From January 1 2006, the government has allowed the splitting of contributions with a spouse. This allows a couple, who are members of superannuation funds, to split their contributions - personal and employer - evenly. They can thus reduce the risk of exceeding their reasonable benefit limits and therefore reduce their chances of paying a higher rate of tax on their retirement savings.
Superannuation co-contribution scheme
Since 1 July 2003, the Government has been paying incentives of up to $1,500 for employees to make personal contributions to their own superannuation fund. Depending on individual income thresholds, the Government pays up to $1.50 for every $1 contributed.
Superannuation funds operate as trusts with trustees being responsible for the prudential operation of their funds and in formulating and implementing an investment strategy. Duties and obligations are codified and trustees are liable under law for breaches of obligations. Superannuation trustees have an obligation to ensure that superannuation monies are invested prudently with consideration given to diversification and liquidity.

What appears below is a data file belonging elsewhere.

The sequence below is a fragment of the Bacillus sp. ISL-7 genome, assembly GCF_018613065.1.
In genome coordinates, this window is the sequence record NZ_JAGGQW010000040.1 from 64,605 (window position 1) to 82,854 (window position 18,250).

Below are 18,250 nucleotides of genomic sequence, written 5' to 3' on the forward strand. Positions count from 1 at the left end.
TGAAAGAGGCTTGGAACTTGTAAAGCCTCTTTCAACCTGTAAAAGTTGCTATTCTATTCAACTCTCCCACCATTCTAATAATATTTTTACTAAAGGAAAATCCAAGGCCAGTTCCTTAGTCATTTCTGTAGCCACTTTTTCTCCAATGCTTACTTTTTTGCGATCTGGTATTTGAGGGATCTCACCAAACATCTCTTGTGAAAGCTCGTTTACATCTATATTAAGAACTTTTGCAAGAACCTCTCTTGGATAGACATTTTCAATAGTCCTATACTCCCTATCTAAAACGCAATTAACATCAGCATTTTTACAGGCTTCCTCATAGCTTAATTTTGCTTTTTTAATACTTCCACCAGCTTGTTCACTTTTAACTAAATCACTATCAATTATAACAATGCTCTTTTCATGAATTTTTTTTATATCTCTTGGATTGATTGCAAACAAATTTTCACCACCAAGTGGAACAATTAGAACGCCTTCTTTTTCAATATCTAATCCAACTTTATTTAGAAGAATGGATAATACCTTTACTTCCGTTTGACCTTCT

Funds are not subject to any asset requirements or floors, no minimum rate of return requirements, nor a government guarantee of benefits. There are however, some minor restrictions on borrowing and the use of derivatives and investments in the shares and property of employer sponsors of funds.
As a result, superannuation funds tend to invest in a wide variety of assets with a mix of duration and risk/return characteristics. The recent investment performance of superannuation funds compares favourably with alternative assets such as ten year bonds.
Types of superannuation funds
There are about 300,000 superannuation funds in operation in Australia. Of those, 362 have assets totalling greater than $50 million.
There are six main types of superannuation funds:
* Industry Funds are multiemployer funds run by employer associations and unions.
* Wholesale Master Trusts are multiemployer funds run by financial institutions for groups of employees. These are also classified as Retail funds by APRA.
* Retail Master Trusts/Wrap platforms are funds run by financial institutions for individuals.
* Employer Stand-alone Funds are funds established by employers for their employees. Each fund has its own trust structure that is not necessarily not shared by other employers.
* Do-It-Yourself Funds (or Self Managed Superannuation Funds) are funds established for a small number of individuals (usually fewer than 5).